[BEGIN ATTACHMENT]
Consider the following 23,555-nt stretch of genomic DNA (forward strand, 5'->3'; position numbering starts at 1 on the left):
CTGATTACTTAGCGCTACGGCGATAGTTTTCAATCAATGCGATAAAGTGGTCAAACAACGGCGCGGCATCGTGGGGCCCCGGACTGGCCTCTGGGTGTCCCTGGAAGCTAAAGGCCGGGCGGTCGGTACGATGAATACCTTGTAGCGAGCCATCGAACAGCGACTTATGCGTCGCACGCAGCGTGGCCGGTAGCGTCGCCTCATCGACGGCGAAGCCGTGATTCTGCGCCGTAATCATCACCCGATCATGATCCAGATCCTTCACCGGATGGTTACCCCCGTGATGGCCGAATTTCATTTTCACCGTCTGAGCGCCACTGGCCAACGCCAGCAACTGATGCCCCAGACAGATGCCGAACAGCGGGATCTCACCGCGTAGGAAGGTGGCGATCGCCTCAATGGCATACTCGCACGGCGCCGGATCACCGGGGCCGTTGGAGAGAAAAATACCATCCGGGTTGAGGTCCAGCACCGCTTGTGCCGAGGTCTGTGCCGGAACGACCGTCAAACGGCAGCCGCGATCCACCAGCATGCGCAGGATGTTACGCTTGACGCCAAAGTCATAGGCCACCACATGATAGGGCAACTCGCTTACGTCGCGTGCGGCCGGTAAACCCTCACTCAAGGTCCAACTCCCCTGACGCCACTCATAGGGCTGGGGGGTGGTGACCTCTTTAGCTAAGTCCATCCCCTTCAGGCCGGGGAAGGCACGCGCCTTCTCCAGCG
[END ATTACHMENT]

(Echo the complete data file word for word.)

Consider the following 23,555-nt stretch of genomic DNA (forward strand, 5'->3'; position numbering starts at 1 on the left):
CTGATTACTTAGCGCTACGGCGATAGTTTTCAATCAATGCGATAAAGTGGTCAAACAACGGCGCGGCATCGTGGGGCCCCGGACTGGCCTCTGGGTGTCCCTGGAAGCTAAAGGCCGGGCGGTCGGTACGATGAATACCTTGTAGCGAGCCATCGAACAGCGACTTATGCGTCGCACGCAGCGTGGCCGGTAGCGTCGCCTCATCGACGGCGAAGCCGTGATTCTGCGCCGTAATCATCACCCGATCATGATCCAGATCCTTCACCGGATGGTTACCCCCGTGATGGCCGAATTTCATTTTCACCGTCTGAGCGCCACTGGCCAACGCCAGCAACTGATGCCCCAGACAGATGCCGAACAGCGGGATCTCACCGCGTAGGAAGGTGGCGATCGCCTCAATGGCATACTCGCACGGCGCCGGATCACCGGGGCCGTTGGAGAGAAAAATACCATCCGGGTTGAGGTCCAGCACCGCTTGTGCCGAGGTCTGTGCCGGAACGACCGTCAAACGGCAGCCGCGATCCACCAGCATGCGCAGGATGTTACGCTTGACGCCAAAGTCATAGGCCACCACATGATAGGGCAACTCGCTTACGTCGCGTGCGGCCGGTAAACCCTCACTCAAGGTCCAACTCCCCTGACGCCACTCATAGGGCTGGGGGGTGGTGACCTCTTTAGCTAAGTCCATCCCCTTCAGGCCGGGGAAGGCACGCGCCTTCTCCAGCG